PROTEIN : Understanding Amino Acids

PROTEIN : Understanding Amino Acids

Protein is a vital part of our chemistry and is derived from dietary sources. They contain one vital compound which our bodies cannot integrate in it’s pure form – nitrogen. Proteins form a major part of lean body tissue and cells consist of about 15% protein in total mass (water being the other major component). Proteins are needed for regulation and repair of the body, visual processes, synthesis of enzymes & some hormones, blood components and is sometimes used for energy. Protein as an energy source provides about 4 Calories/gram and are only used as a last resort to glycogen and fatty acids (as in starvation situations.)

The basic unit of proteins are amino acids. When we eat proteins they are broken down to individual amino acids before being reconstructed into usable proteins for various functions. There are 20 standard amino acids normally found in the diet – most of these can be synthesized in the body with carbohydrates and lipids but 9 are essential. This means we MUST consume these in order for adequate amino acid intake and for complete protein synthesis, going without any one of these 9 essential amino acids for long periods can occur in protein deficiency.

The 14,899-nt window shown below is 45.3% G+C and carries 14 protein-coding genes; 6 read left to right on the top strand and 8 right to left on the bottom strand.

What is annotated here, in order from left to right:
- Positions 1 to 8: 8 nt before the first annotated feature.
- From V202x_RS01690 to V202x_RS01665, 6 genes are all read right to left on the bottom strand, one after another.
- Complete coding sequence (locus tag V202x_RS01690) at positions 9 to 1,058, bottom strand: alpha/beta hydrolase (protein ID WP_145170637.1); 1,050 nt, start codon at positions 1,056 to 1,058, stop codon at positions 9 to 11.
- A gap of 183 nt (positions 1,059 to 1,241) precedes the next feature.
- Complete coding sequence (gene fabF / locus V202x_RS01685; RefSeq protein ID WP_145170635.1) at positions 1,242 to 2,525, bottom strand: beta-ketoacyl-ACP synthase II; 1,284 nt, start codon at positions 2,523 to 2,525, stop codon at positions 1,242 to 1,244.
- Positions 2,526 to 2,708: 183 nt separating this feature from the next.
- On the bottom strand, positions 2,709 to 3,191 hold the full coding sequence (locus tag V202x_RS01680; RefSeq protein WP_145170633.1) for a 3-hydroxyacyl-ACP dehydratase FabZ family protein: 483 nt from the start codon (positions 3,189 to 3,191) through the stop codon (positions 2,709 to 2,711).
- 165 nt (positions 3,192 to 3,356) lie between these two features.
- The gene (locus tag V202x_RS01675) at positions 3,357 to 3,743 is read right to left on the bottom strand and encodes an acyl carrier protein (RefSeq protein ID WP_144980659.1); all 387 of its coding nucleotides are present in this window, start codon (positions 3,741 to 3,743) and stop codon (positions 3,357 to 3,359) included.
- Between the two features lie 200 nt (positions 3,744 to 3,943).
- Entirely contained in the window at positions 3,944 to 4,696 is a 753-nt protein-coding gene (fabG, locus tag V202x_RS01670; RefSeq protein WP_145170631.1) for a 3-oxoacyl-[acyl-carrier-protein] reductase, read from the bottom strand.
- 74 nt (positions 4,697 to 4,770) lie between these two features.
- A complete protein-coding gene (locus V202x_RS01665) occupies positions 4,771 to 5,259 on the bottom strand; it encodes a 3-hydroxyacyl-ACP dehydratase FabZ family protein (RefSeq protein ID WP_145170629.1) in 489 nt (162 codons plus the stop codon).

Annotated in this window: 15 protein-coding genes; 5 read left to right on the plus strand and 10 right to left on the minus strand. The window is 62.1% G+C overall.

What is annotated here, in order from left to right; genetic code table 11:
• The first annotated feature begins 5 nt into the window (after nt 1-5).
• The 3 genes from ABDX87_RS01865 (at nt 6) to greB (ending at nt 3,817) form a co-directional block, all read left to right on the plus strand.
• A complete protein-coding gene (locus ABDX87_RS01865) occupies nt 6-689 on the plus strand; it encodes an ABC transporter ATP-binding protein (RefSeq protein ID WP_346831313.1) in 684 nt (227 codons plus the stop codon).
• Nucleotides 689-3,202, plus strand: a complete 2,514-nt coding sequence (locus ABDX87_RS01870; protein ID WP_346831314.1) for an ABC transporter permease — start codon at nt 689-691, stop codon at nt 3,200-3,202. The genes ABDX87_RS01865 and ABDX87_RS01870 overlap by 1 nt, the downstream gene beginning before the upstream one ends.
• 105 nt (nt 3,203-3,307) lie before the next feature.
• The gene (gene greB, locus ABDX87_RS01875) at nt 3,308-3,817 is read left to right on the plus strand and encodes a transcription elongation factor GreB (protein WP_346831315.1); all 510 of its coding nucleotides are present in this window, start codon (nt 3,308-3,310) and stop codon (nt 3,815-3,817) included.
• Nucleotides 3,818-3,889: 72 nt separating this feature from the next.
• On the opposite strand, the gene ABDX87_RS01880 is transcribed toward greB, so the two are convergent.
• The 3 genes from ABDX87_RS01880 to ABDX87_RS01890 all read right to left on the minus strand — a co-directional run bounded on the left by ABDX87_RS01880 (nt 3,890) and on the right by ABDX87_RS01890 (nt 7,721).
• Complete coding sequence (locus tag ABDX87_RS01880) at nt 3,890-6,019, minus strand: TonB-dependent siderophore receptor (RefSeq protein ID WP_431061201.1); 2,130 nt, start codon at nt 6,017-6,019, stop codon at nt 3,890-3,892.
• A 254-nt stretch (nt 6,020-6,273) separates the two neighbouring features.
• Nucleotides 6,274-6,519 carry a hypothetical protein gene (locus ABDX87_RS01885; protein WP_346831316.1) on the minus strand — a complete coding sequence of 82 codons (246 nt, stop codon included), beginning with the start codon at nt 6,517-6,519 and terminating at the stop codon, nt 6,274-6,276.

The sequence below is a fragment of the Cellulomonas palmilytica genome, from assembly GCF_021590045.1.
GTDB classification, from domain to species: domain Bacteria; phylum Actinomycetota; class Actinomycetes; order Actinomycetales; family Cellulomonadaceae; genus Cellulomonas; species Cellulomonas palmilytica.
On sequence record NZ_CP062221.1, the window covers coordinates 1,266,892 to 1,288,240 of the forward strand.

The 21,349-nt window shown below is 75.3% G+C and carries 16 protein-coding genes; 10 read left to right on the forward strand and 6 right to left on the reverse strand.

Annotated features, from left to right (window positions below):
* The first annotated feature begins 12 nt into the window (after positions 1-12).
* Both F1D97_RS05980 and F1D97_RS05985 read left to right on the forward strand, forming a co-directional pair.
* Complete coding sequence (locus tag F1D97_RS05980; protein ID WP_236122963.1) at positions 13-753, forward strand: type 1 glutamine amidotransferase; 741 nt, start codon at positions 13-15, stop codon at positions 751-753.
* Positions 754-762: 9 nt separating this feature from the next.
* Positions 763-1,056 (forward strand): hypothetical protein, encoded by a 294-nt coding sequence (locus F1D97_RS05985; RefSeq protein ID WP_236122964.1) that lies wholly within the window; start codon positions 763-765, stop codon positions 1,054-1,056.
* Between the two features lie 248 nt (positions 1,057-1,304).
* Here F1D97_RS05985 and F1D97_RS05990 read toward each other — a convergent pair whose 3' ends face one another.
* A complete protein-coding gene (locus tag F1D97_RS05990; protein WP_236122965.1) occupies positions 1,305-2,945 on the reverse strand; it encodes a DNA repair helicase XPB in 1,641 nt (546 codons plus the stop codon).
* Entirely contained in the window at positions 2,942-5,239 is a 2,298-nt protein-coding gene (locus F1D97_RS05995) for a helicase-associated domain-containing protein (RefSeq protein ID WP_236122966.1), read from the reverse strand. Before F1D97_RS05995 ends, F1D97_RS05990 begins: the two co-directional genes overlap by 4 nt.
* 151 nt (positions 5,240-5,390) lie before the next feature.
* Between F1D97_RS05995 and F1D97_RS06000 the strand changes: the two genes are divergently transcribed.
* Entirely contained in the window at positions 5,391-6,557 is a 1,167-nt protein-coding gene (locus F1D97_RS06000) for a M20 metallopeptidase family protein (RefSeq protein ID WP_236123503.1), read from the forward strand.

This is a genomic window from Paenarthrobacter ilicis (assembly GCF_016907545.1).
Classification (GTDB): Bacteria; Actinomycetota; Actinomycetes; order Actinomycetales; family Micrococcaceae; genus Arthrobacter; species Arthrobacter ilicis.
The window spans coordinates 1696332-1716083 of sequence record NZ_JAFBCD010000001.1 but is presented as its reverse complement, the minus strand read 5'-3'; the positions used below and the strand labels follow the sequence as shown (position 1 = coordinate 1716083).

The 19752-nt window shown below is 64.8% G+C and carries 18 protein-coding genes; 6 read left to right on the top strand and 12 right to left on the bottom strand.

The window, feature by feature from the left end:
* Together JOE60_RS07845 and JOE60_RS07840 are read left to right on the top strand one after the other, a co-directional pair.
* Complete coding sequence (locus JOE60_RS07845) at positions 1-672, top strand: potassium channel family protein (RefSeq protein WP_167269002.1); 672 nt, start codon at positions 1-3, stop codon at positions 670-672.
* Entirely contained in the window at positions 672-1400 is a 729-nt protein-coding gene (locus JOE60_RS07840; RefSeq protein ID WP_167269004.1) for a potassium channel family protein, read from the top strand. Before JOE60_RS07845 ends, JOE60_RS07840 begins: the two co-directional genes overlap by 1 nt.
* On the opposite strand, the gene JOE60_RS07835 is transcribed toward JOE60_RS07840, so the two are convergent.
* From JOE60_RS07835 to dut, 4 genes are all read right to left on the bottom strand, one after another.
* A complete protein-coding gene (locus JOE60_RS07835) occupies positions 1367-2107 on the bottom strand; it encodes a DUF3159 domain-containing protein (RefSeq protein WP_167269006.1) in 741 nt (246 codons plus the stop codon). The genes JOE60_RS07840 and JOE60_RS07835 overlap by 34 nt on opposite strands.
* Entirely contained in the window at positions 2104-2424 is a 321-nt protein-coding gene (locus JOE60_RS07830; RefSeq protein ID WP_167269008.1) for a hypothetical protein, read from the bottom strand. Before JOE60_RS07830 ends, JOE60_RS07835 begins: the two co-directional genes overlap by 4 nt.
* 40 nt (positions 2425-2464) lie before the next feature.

• Histidine
  • Isoleucine
  • Leucine
  • Lysine
  • Methionine
  • Phenylalanine
  • Threonine
  • Tryptophane
  • Valine
  • (Arganine – essential only in growing children but not in fully grown adults)

How do we make sure we eat the 9 essential amino acids?


Protein sources in the modern diet can be derived from animal, plant and supplement forms. The following table can help you identify sources of complete and incomplete protein sources.



  • animal muscle tissue
  • animal organ tissue
  • eggs
  • milk products
  • soy bean products (tofu, soy milk)
  • goji berry
  • bee pollen
  • spirulina
  • AFA blue green algae
  • marine phytoplankton
  • hempseed
  • grains
  • cereals
  • legumes
  • nuts
  • seeds
  • vegetables


Include any animal meats, product derived from animals and the listed plant protein where eating from these sources ensures you will consume all 9 essential amino acids. Plant sources also provide additional benefits of a variety of vitamins, minerals and phytochemicals. All highly beneficial for your body.

Complete Protein Sources - Egg & Meat
Complete Protein Sources – Egg & Meat


Must be eaten in conjunction with each other (not necessarily at the same meal) so that complete amino acid levels in the body are reached.

Incomplete Protein Sources - Nuts & Fruit
Incomplete Protein Sources – Nuts & Fruit
This diagram can help you remember what plant sources complement each other to ensure you consume all 9 amino acids daily when eating from protein plant sources.  # - missing amino acid
This diagram can help you remember what plant sources complement each other to ensure you consume all 9 amino acids daily when eating from protein plant sources.
# – missing amino acid